There aren’t many new concepts to be found here, and even though that is what drew me to Yachty in the first place, his relentless attack to these tracks and clear improvement of an area of his work contribute to another respectable project from him. Now that he’s proven himself here, can we get back to those tropical, fun tracks?

Favourite Tracks: she ready, MICKEY, DAS CAP, BOOM!

Least Favourite Track: GET MONEY BROS.

Score: 6/10

XXXTENTACION-Sad-Changes-Single-Cover.jpgXXXTENTACION – ?

Diverse and controversial emo rap enigma XXXTENTACION’s sophomore album expands him into the mainstream even further, improving his songwriting ability and singing voice from the disjointed and disappointing debut 17 despite his insistence on keeping many of his tracks infuriatingly short, ending before any concrete ideas take off. Emerging onto the scene with shockingly distorted and aggressive tracks like “Look at Me!” X has since reverted to folk and emo-rock emulating guitar-based tracks with depressing lyrical content regarding his personal life and his own issues, of which he has many highly publicized examples. While X certainly shows the ability to pick out a great melody is there, proving he’s much more than we initially thought, there are far too many terrible and confusing musical decisions across this project for it to be truly enjoyable. X’s music is too much of a disturbing cry for help at this point.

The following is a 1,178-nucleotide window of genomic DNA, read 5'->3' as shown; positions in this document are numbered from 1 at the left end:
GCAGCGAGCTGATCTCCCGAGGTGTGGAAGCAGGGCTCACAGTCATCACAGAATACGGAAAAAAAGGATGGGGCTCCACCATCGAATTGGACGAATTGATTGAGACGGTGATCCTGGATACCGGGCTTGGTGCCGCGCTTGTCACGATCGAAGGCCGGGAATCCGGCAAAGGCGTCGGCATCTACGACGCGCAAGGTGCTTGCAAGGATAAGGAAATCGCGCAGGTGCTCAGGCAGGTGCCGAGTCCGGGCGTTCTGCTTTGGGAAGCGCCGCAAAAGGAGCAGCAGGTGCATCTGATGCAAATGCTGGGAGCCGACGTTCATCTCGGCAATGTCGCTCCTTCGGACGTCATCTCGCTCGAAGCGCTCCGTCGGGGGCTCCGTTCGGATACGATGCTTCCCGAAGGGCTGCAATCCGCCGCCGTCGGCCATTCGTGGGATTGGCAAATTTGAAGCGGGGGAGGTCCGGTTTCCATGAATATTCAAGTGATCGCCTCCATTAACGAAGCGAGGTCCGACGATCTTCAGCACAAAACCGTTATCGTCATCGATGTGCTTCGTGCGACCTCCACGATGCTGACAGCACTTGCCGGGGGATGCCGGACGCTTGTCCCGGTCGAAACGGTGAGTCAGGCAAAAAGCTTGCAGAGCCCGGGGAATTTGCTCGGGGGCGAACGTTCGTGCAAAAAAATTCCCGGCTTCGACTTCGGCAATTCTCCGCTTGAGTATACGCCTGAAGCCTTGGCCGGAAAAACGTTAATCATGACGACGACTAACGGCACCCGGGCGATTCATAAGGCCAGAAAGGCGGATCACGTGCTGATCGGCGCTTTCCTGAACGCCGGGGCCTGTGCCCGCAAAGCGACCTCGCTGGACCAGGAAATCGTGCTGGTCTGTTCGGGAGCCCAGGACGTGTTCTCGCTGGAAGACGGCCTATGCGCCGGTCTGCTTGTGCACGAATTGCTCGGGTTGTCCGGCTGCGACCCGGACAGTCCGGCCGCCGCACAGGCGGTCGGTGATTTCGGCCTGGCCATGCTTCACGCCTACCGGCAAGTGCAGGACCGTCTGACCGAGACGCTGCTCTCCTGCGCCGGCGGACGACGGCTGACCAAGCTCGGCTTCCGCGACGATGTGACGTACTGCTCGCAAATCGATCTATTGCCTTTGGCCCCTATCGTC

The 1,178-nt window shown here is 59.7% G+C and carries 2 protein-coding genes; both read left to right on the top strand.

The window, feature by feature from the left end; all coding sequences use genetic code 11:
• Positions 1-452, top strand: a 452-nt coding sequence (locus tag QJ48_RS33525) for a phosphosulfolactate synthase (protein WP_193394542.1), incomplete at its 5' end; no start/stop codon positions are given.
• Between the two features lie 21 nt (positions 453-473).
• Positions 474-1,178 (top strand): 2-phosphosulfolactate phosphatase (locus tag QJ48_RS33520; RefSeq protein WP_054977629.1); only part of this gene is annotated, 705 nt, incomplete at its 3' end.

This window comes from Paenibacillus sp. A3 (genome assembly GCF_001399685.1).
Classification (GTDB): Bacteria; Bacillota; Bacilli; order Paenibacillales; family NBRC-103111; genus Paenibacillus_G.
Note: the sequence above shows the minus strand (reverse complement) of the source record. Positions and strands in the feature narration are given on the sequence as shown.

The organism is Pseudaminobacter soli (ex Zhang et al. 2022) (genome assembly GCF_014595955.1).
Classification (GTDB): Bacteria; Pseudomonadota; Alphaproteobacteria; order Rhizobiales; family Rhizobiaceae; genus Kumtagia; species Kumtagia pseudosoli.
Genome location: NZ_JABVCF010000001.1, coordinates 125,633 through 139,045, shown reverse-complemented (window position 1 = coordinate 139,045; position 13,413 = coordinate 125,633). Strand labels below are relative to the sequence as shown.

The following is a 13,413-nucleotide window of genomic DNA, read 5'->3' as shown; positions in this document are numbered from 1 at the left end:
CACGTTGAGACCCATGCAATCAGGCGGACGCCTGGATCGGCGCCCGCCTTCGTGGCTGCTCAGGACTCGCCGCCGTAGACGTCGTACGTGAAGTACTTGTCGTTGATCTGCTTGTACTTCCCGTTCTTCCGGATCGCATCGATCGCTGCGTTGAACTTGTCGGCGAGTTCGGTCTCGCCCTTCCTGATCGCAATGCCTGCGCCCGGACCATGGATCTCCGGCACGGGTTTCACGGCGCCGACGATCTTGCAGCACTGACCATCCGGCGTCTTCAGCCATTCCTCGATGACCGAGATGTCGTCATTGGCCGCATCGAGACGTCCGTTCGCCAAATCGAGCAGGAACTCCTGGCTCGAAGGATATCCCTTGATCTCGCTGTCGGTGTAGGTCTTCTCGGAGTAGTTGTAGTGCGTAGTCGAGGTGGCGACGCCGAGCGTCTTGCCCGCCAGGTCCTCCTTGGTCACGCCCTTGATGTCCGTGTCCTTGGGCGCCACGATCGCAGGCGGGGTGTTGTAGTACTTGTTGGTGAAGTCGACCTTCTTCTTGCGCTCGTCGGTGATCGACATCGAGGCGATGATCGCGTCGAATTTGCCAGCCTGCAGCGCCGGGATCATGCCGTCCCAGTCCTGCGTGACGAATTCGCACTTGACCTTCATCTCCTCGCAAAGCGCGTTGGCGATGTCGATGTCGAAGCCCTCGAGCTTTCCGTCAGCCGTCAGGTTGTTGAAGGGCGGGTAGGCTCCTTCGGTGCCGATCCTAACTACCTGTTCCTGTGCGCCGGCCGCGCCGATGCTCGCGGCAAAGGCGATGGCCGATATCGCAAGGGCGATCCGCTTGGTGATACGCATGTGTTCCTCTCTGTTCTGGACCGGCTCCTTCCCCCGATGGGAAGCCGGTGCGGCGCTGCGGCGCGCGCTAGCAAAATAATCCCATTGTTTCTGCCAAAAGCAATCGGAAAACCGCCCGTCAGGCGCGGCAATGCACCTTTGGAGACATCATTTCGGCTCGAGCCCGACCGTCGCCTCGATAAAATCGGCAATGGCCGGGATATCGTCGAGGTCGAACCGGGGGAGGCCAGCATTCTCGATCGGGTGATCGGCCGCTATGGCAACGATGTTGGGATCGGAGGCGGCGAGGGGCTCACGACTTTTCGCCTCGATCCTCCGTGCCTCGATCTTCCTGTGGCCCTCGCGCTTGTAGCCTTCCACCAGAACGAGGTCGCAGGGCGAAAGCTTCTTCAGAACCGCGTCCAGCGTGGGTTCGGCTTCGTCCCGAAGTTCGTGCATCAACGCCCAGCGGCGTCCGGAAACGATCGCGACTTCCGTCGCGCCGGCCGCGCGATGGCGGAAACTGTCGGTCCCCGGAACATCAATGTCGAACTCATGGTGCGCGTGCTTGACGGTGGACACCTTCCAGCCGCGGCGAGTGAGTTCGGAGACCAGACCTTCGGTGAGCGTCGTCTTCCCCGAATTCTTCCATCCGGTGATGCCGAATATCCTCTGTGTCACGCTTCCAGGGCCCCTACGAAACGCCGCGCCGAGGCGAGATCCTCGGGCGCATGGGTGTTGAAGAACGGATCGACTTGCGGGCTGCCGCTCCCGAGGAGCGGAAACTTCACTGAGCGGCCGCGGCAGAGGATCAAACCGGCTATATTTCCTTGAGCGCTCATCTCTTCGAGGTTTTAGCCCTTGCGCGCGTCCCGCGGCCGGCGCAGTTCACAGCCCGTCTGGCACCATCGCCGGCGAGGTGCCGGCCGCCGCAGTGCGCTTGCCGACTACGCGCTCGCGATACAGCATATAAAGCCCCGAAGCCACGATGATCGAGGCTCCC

Previously we only heard X’s singing voice on some lo-fi, depressed, uncomfortable moaning melodies but he certainly finds a few places to hit his stride as a songwriter and vocalist here. The track “Moonlight” is incredibly catchy, set over a unique glitchy synth instrumental – I really wish it was longer. This transitions into his first top 10 hit, “SAD!”, the plaintive melody of which has clearly resonated with people despite the uncomfortable message disguised within that hits a little too close to the abuse we’ve heard he’s capable of in the news. The chemistry he shows with Joey Bada$$ on “infinity (888)” is pretty undeniable as well, X dropping some rapid-fire triplet flows over a boom-bap instrumental featuring a melancholy, distant saxophone.